In a home where screaming, eye-blackening violence is routine, there sometimes is a conspiracy of silence.

Oh, maybe Mom cries when Dad is striking out against some kind of frustration and the kids whimper from fear, but in the morning the sun shines again and everybody tries to act as if nothing happened."It's not too bad," says Mom. "Don't tell the neighbors."

The children go along with the charade.

This was the picture of a troubled home as described by staff members at Craft Alliance Center for the Visual Arts, a gallery-studio where artists don't brush away problems. Instead, some of them team with therapists to help perpetrators of violence and their victims see what is happening.

An experimental program has been under way at Craft Alliance since September to determine whether art is a practical tool in family therapy.

The project is being underwritten by an $18,000 grant from Target Stores as part of its "Project Family - St. Louis" program. A total of $125,000 was given by Target to eight agencies that focus on the prevention of family violence.

At Craft Alliance, troubled family members are urged to express their feelings about their situations on paper or with clay. One of the weekly classes is for children, where Sharyl Parashak is a counselor.

"A child from a violent home might draw a tornado," Ms. Parashak said. "It represents a situation where he is out of control. He may show himself hiding from the storm, just as he does when his parents are fighting. Or he might draw airplane battles. Or spiders.

"We don't try to analyze the participants' work, but we try to help them understand what they are doing. I might ask, `Is the spider friendly?' The youngster's response could cause him to talk about his home situation and recognize his feelings."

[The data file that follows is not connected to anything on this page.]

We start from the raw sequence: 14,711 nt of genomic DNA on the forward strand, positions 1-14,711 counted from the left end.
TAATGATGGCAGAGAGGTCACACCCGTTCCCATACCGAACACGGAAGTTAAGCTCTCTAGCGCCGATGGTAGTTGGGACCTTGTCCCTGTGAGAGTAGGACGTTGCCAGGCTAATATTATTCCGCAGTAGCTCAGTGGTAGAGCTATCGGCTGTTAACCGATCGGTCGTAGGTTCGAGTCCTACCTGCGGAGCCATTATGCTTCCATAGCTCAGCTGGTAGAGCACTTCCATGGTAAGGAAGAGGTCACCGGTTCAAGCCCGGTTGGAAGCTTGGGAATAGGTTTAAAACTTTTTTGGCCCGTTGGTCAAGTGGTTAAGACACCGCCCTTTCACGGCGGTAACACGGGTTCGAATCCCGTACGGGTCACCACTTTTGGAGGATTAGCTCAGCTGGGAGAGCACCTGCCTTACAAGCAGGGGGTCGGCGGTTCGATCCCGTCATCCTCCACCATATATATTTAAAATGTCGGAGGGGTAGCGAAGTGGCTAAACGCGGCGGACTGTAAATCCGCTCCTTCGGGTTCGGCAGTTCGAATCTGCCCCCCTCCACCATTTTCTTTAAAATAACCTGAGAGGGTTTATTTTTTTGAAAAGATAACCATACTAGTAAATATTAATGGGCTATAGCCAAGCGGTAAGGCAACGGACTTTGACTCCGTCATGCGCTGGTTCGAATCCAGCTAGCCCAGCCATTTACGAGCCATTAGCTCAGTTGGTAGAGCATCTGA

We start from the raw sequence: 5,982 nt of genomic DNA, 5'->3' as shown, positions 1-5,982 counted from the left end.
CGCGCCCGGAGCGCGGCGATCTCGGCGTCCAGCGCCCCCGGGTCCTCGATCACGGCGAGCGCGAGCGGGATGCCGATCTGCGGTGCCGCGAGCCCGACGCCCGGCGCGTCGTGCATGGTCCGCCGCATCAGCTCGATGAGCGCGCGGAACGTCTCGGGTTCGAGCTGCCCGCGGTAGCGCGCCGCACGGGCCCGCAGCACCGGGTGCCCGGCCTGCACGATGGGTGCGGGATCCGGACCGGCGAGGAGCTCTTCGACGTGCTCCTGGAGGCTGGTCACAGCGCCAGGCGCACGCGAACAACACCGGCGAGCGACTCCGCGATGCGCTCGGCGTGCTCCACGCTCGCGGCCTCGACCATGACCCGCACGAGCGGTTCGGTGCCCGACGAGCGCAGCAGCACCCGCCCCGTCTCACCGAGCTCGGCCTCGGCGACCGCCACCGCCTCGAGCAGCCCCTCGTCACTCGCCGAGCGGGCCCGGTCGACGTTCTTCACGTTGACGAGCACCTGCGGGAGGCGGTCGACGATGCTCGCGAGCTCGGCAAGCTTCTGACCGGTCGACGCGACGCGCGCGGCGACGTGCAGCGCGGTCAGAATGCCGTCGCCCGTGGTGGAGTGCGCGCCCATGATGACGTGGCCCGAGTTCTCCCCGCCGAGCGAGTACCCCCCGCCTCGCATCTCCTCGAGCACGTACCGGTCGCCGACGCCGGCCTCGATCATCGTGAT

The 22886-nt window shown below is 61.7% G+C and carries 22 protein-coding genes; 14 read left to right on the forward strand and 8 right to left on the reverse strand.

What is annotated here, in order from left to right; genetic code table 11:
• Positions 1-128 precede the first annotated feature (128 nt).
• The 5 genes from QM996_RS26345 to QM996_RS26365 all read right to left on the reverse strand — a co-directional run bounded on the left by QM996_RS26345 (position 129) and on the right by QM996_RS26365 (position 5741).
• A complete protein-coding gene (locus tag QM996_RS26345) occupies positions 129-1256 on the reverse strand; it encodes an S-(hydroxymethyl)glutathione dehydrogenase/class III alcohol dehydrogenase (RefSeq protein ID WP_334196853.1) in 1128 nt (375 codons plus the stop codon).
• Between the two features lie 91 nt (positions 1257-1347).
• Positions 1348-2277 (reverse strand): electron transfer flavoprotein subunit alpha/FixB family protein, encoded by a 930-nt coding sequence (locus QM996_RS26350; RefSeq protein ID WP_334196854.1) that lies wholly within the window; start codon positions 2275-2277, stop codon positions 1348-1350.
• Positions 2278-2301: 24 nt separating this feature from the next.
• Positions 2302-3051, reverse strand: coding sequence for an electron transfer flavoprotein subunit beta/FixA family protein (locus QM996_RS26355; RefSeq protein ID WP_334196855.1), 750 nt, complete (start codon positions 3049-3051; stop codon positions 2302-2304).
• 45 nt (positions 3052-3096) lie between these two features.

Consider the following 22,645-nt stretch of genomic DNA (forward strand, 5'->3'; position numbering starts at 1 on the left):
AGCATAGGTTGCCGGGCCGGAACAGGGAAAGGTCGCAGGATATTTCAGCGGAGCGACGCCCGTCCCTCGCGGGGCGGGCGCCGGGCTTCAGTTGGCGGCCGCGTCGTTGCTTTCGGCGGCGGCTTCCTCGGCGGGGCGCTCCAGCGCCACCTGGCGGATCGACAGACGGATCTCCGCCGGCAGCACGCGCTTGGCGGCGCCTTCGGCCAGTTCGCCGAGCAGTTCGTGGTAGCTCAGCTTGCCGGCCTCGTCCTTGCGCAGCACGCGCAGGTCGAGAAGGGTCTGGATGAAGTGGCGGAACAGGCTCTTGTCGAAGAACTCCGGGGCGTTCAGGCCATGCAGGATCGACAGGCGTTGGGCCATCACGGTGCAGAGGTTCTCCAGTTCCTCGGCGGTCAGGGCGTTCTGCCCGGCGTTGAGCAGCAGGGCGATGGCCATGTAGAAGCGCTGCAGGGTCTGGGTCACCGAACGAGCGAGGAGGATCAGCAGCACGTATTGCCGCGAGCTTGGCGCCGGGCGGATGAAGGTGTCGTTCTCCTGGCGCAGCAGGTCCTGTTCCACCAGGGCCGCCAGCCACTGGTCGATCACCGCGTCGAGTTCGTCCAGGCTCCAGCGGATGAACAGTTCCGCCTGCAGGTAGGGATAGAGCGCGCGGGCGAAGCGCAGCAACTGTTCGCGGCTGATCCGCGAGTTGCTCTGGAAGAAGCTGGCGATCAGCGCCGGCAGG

The children's therapy group, for ages 3-14, usually meets at the same time as one of the classes for women who have experienced abuse.

"This gives the women a place to put their children while they are being helped," said Craft Alliance director Valerie Miller. "Nearly always they both need therapy. No artistic talent is necessary to participate in the program, by the way."

Men who have engaged in abusive behavior and who have had at least nine months of treatment may participate in the program at Craft Alliance in the RAVEN (Rape And Violence End Now) program.

"If a man comes here, he does it voluntarily," said therapist Floyd Smith. "Some men see art as a fresh approach to deal with problems. After a year of conventional therapy, they may feel talked out, but now they have a way to give form and color and shape to issues."

To stimulate ideas, those in the various programs are sometimes asked to play therapeutic games. Smith usually teams with artist Andy Erickson.

In one exercise, the player is given a word and allowed five seconds to choose a marker and give that word color and shape. A typical list: love, sad, jealous, hate, mad, content.

"Sometimes the results are interesting," Smith said. "The depiction of the words `mad' and `sad' might be similar, for example. I'll ask, `Does that make sense to you?' I've had participants say, `Oh, yeah,' and then tell me why. We don't do any diagnosing. They make the discoveries on their own."

Often the Craft Alliance clients use their art to indicate the changing status of their feelings.

Therapist Cathy Rauch said, "A woman will come back a week after starting a project and say, `I've been thinking about my art work, and I don't like it; I want to change it. The clay is too stiff. I want it, and my life, to be more rounded.' Or she'll say, `I know why I did that last week,' and she'll go on to tell me what's going on in her life."

The art projects can reveal hidden fears among varying groups, whether it is counselor Toni Wirts' group of abused women living in a sheltered environment at the Salvation Army or adolescent children.

"Imaginations are scary," Rauch said, "often worse than reality. A young child who is sent to his or her room during an argument might imagine that the parents are going at each other with knives, or an older youngster might assume that some sort of sex abuse is happening, although the actual violence may be verbal. Kids fill in with their minds what they don't know."

Art therapy, Valerie Miller noted, has been employed since the 1940s, but the Target Stores' project is believed to be the first involving family violence. Data on the results of the program will be compiled next month.